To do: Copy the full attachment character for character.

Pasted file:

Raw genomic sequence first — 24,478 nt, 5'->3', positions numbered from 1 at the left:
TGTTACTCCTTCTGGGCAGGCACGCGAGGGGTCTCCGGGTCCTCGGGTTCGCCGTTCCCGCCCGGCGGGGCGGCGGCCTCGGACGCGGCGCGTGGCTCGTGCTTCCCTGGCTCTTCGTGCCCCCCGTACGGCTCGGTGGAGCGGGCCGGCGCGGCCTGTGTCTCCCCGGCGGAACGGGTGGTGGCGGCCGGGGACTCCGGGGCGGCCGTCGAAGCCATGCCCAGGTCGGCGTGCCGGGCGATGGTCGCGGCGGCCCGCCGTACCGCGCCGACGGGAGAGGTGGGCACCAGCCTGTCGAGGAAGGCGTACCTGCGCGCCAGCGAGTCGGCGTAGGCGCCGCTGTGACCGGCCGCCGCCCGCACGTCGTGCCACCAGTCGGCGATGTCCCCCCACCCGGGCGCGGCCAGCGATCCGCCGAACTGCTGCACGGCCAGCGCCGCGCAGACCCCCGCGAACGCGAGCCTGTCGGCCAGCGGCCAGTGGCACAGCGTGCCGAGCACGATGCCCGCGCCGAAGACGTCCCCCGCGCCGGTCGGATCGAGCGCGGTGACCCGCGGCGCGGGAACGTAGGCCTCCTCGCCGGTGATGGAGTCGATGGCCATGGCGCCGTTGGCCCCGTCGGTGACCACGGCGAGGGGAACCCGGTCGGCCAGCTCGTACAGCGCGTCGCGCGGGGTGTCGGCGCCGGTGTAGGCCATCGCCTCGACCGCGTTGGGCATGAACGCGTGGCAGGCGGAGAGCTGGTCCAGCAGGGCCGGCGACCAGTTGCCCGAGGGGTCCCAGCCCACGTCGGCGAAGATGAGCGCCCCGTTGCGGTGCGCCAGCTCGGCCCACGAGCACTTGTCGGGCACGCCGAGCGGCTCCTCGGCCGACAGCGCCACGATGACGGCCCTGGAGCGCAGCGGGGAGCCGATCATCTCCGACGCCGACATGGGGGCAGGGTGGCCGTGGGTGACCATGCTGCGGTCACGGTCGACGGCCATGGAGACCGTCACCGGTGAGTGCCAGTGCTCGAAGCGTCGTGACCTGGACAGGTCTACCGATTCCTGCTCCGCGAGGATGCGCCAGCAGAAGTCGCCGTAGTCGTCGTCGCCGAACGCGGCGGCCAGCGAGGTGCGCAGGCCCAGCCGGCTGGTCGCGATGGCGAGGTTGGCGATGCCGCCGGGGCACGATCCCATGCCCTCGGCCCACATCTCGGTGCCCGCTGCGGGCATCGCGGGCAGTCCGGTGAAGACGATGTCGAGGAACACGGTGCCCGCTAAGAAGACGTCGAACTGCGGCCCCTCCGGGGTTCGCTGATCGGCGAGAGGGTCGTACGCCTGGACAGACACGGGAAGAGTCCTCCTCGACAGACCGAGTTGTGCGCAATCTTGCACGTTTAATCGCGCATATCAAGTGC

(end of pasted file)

Raw genomic sequence first — 24,478 nt, 5'->3', positions numbered from 1 at the left:
TGTTACTCCTTCTGGGCAGGCACGCGAGGGGTCTCCGGGTCCTCGGGTTCGCCGTTCCCGCCCGGCGGGGCGGCGGCCTCGGACGCGGCGCGTGGCTCGTGCTTCCCTGGCTCTTCGTGCCCCCCGTACGGCTCGGTGGAGCGGGCCGGCGCGGCCTGTGTCTCCCCGGCGGAACGGGTGGTGGCGGCCGGGGACTCCGGGGCGGCCGTCGAAGCCATGCCCAGGTCGGCGTGCCGGGCGATGGTCGCGGCGGCCCGCCGTACCGCGCCGACGGGAGAGGTGGGCACCAGCCTGTCGAGGAAGGCGTACCTGCGCGCCAGCGAGTCGGCGTAGGCGCCGCTGTGACCGGCCGCCGCCCGCACGTCGTGCCACCAGTCGGCGATGTCCCCCCACCCGGGCGCGGCCAGCGATCCGCCGAACTGCTGCACGGCCAGCGCCGCGCAGACCCCCGCGAACGCGAGCCTGTCGGCCAGCGGCCAGTGGCACAGCGTGCCGAGCACGATGCCCGCGCCGAAGACGTCCCCCGCGCCGGTCGGATCGAGCGCGGTGACCCGCGGCGCGGGAACGTAGGCCTCCTCGCCGGTGATGGAGTCGATGGCCATGGCGCCGTTGGCCCCGTCGGTGACCACGGCGAGGGGAACCCGGTCGGCCAGCTCGTACAGCGCGTCGCGCGGGGTGTCGGCGCCGGTGTAGGCCATCGCCTCGACCGCGTTGGGCATGAACGCGTGGCAGGCGGAGAGCTGGTCCAGCAGGGCCGGCGACCAGTTGCCCGAGGGGTCCCAGCCCACGTCGGCGAAGATGAGCGCCCCGTTGCGGTGCGCCAGCTCGGCCCACGAGCACTTGTCGGGCACGCCGAGCGGCTCCTCGGCCGACAGCGCCACGATGACGGCCCTGGAGCGCAGCGGGGAGCCGATCATCTCCGACGCCGACATGGGGGCAGGGTGGCCGTGGGTGACCATGCTGCGGTCACGGTCGACGGCCATGGAGACCGTCACCGGTGAGTGCCAGTGCTCGAAGCGTCGTGACCTGGACAGGTCTACCGATTCCTGCTCCGCGAGGATGCGCCAGCAGAAGTCGCCGTAGTCGTCGTCGCCGAACGCGGCGGCCAGCGAGGTGCGCAGGCCCAGCCGGCTGGTCGCGATGGCGAGGTTGGCGATGCCGCCGGGGCACGATCCCATGCCCTCGGCCCACATCTCGGTGCCCGCTGCGGGCATCGCGGGCAGTCCGGTGAAGACGATGTCGAGGAACACGGTGCCCGCTAAGAAGACGTCGAACTGCGGCCCCTCCGGGGTTCGCTGATCGGCGAGAGGGTCGTACGCCTGGACAGACACGGGAAGAGTCCTCCTCGACAGACCGAGTTGTGCGCAATCTTGCACGTTTAATCGCGCATATCAAGTGC